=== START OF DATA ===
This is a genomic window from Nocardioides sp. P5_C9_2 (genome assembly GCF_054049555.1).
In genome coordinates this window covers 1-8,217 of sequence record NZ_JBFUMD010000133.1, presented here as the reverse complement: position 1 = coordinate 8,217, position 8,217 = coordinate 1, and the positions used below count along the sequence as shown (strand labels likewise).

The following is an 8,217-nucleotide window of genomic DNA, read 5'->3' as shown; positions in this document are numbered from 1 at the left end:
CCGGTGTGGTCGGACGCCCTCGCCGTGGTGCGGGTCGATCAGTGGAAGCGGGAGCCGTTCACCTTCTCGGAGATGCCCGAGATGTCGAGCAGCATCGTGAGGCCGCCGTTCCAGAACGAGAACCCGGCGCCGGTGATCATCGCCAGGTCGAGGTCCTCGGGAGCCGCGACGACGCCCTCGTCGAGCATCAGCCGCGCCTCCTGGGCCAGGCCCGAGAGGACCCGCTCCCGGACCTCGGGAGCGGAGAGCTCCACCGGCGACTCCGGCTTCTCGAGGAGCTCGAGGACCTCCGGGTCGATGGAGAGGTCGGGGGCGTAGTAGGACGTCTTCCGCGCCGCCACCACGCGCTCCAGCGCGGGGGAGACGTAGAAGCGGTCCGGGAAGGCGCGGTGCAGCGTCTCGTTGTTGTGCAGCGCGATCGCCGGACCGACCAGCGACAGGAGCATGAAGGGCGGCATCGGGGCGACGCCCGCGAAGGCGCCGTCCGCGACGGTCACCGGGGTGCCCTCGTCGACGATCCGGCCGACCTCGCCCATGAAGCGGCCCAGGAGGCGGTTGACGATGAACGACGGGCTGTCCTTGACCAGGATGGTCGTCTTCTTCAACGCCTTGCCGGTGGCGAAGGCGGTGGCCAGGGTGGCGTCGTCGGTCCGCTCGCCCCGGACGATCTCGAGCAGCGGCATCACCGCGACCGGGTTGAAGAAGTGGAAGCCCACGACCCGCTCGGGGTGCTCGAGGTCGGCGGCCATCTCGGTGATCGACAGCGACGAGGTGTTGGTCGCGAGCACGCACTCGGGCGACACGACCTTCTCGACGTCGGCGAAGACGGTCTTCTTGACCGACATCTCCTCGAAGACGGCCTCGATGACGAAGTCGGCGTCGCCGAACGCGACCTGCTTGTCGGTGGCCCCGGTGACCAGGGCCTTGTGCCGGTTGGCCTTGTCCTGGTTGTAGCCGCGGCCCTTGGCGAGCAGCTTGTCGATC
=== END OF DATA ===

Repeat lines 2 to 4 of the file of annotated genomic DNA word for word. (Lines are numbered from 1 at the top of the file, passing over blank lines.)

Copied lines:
In genome coordinates this window covers 1-8,217 of sequence record NZ_JBFUMD010000133.1, presented here as the reverse complement: position 1 = coordinate 8,217, position 8,217 = coordinate 1, and the positions used below count along the sequence as shown (strand labels likewise).

The following is an 8,217-nucleotide window of genomic DNA, read 5'->3' as shown; positions in this document are numbered from 1 at the left end:
CCGGTGTGGTCGGACGCCCTCGCCGTGGTGCGGGTCGATCAGTGGAAGCGGGAGCCGTTCACCTTCTCGGAGATGCCCGAGATGTCGAGCAGCATCGTGAGGCCGCCGTTCCAGAACGAGAACCCGGCGCCGGTGATCATCGCCAGGTCGAGGTCCTCGGGAGCCGCGACGACGCCCTCGTCGAGCATCAGCCGCGCCTCCTGGGCCAGGCCCGAGAGGACCCGCTCCCGGACCTCGGGAGCGGAGAGCTCCACCGGCGACTCCGGCTTCTCGAGGAGCTCGAGGACCTCCGGGTCGATGGAGAGGTCGGGGGCGTAGTAGGACGTCTTCCGCGCCGCCACCACGCGCTCCAGCGCGGGGGAGACGTAGAAGCGGTCCGGGAAGGCGCGGTGCAGCGTCTCGTTGTTGTGCAGCGCGATCGCCGGACCGACCAGCGACAGGAGCATGAAGGGCGGCATCGGGGCGACGCCCGCGAAGGCGCCGTCCGCGACGGTCACCGGGGTGCCCTCGTCGACGATCCGGCCGACCTCGCCCATGAAGCGGCCCAGGAGGCGGTTGACGATGAACGACGGGCTGTCCTTGACCAGGATGGTCGTCTTCTTCAACGCCTTGCCGGTGGCGAAGGCGGTGGCCAGGGTGGCGTCGTCGGTCCGCTCGCCCCGGACGATCTCGAGCAGCGGCATCACCGCGACCGGGTTGAAGAAGTGGAAGCCCACGACCCGCTCGGGGTGCTCGAGGTCGGCGGCCATCTCGGTGATCGACAGCGACGAGGTGTTGGTCGCGAGCACGCACTCGGGCGACACGACCTTCTCGACGTCGGCGAAGACGGTCTTCTTGACCGACATCTCCTCGAAGACGGCCTCGATGACGAAGTCGGCGTCGCCGAACGCGACCTGCTTGTCGGTGGCCCCGGTGACCAGGGCCTTGTGCCGGTTGGCCTTGTCCTGGTTGTAGCCGCGGCCCTTGGCGAGCAGCTTGTCGATC